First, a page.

The danger in standing on the brink of some tremendous precipice is not in the insecure footing so much as in the fearful fascination of the position. The nearness of irretrievable doom, the thought that one little step would fling us bruised and mangled into that boiling surge, so affects us that we experience a terrible attraction towards death. This is so strong in certain temperaments that an instant's pause would be fatal. It is a strange but real attribute of our complex nature. It was found necessary to protect the top of “The Monument” in London with a grating, to prevent persons from flinging themselves over. In many instances the close contact with the danger was the source of the giddy impulse. The same propensity manifests itself in our moral nature. The statistics of crime show us that there is a close resemblance between the law of epidemics in the physical constitution and the cause of moral contagion. When some terrible deed of poisoning is made public and commented upon, a series of such cases is forthwith evolved. A boy, reading such a book as Ainsworth's Jack Sheppard, acquires a craving for the crimes, and affects the hero of them. There is this subtle attraction in the near contact with gross crime; the peril in it seems a spell, its lawlessness a fascination. It is possible that the old proverb: "Speak of the devil and he'll appear," is but the pithy popular way of expressing the conviction of the peril of familiarity with evil. A similar fascination accompanies certain studies and speculations, daring aberrations from recognized opinions and modes of thinking on religious questions. The very excitement of the tremendous hazard forms the charm to many minds. The dark studies of long past ages, the researches of what was called “ The Black Art," owe the favour with which they filled their votaries, in part to their mystic, awful nature. To pretend to know that which it was considered blasphemy to know; to possess a wisdom so fearful in its unholy daring, that it was popularly regarded as being the result of a compact with the devil ; the very horror and danger of such attainments formed the largest part of their attraction to many. The peril, mystery and power which go with a life so marked out, are well conveyed in the “MANFRED” of Lord Byron. That, indeed, and the descriptions of Alpine scenery, form the special interest of the drama.

The spell which has mastered many a mind in our time might be traced to the same source. In all speculations leading into awful wastes of conjecture, or haughtily spurning common beliefs, there is a certain charm derived, not from the truth or untruth, the preciousness or worthlessness of the discovery, but simply from the daring singularity of the conclusion. To say of a course of investigation, that it is opposed to received beliefs, is to recommend it to many minds. The timid, the cautious, shrink from the unprofitable chase. The excitement of danger, the isolation, become to other minds irresistible.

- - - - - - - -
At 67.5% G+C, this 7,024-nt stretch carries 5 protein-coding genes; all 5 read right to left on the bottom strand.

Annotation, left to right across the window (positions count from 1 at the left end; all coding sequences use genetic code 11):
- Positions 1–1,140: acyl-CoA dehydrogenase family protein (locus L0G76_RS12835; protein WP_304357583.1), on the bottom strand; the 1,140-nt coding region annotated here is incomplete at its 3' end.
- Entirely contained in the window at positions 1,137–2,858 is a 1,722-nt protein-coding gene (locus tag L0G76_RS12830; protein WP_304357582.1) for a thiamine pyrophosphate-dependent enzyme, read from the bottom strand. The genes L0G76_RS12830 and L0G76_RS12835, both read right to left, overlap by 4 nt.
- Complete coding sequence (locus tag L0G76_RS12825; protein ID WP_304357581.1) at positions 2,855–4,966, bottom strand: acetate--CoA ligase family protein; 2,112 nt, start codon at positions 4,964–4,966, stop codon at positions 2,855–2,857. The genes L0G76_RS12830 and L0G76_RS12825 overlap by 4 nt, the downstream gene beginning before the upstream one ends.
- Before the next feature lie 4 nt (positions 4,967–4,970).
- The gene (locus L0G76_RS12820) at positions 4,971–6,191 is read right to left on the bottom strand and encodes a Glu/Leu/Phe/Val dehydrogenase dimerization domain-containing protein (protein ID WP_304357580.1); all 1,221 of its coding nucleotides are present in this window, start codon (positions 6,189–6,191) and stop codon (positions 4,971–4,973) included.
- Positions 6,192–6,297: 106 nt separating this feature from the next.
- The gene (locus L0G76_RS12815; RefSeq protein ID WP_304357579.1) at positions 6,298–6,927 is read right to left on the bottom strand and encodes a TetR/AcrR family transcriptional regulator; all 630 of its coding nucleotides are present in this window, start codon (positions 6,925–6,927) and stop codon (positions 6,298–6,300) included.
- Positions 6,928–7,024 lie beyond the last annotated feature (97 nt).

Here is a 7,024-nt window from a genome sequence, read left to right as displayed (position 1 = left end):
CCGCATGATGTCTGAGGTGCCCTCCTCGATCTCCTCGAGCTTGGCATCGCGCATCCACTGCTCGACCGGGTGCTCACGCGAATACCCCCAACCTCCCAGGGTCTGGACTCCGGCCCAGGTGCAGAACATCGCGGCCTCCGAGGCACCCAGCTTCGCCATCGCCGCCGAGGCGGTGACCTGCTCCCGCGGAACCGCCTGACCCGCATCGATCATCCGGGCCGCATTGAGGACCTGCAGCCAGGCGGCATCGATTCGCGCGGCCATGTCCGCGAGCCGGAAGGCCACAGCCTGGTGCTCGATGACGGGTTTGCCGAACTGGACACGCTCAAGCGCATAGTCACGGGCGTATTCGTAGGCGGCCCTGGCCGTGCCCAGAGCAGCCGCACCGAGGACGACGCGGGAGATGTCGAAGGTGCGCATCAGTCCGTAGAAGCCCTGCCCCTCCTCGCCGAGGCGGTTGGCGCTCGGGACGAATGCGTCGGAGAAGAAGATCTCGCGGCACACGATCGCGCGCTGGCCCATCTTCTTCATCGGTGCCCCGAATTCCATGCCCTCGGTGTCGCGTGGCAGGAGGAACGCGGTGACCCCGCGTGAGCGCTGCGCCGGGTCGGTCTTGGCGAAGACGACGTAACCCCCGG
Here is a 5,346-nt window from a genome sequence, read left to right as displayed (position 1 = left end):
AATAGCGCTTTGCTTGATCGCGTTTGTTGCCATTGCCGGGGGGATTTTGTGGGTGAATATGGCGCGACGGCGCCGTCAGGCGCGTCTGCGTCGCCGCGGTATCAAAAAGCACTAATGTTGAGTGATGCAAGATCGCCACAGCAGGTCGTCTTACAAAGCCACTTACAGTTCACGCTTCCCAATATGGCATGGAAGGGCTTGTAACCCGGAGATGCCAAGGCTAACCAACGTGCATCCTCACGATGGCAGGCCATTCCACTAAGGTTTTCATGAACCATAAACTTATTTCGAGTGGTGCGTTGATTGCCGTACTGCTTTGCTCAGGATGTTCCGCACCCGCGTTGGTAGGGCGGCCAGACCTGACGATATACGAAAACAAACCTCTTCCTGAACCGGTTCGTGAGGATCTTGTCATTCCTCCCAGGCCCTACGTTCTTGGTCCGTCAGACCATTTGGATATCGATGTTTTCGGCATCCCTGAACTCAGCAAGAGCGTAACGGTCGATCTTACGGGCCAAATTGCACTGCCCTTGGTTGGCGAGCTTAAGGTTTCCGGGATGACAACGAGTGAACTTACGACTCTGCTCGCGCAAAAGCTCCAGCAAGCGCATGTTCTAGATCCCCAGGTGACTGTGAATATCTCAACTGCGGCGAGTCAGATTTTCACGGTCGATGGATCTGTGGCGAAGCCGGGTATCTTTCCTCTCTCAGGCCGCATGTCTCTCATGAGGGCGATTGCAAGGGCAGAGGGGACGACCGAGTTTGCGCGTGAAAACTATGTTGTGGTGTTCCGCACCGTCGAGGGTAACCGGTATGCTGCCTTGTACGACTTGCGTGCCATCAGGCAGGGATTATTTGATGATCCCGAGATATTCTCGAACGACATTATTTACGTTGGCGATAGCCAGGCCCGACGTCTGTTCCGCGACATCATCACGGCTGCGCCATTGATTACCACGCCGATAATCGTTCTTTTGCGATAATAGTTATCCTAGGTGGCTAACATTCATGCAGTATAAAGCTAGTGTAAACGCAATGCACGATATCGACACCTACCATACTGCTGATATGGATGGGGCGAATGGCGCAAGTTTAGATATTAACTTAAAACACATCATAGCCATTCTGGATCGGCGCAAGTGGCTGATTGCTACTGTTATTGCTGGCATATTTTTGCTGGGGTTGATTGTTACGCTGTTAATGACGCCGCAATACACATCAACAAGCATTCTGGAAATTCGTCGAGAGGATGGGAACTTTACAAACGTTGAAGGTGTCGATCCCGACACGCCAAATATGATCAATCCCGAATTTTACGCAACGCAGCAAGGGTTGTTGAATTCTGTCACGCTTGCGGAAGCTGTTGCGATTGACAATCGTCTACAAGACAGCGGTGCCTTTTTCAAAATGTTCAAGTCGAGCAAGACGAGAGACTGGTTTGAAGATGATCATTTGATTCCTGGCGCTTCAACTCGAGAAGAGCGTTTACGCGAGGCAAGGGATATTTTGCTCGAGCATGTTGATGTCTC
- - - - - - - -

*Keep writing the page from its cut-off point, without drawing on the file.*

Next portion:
Nay, often the singularity, apart from anything else, supplies a charm. High Church fantasies, and revivals of ancient superstitions, rites, and observances, mediæval designations, and strange vestmentings, may be to some persons really serious matters, and have a meaning in them. But to most of those who cultivate or patronize them, they are dear because of their singularity. A dry, tedious service, has a certain phosphorescent brilliancy, like that of a decaying body, when thus presented and accompanied. We believe it will be found to hold good in the case of some remarkable men, and also in the experience of many whose course is of an everyday character, that the daring and singularity of certain utter perversions has been their spell and fascination. Many a young man has been led to ruin, in regard to his religious convictions, by the pre-disposition to startling novelty and dangerous singularity, in preference to moderate and familiar views. It seems lowering to some minds to think with common men or take up with the old world-truths which have seeded and garnered their harvests of earth and heaven for many generations. It is one aspect of the Witchcraft of Error. Thus comes it like some beautiful witch of old legends, who with flashing eyes and weird smile, and glittering gesture, lures her victims onward to the lonely path where the beetling crag and black whirlpool, and shifting quagmire, and thick wreathing mists, foreshadow the gloomy end. There is reason to repeat with Tennyson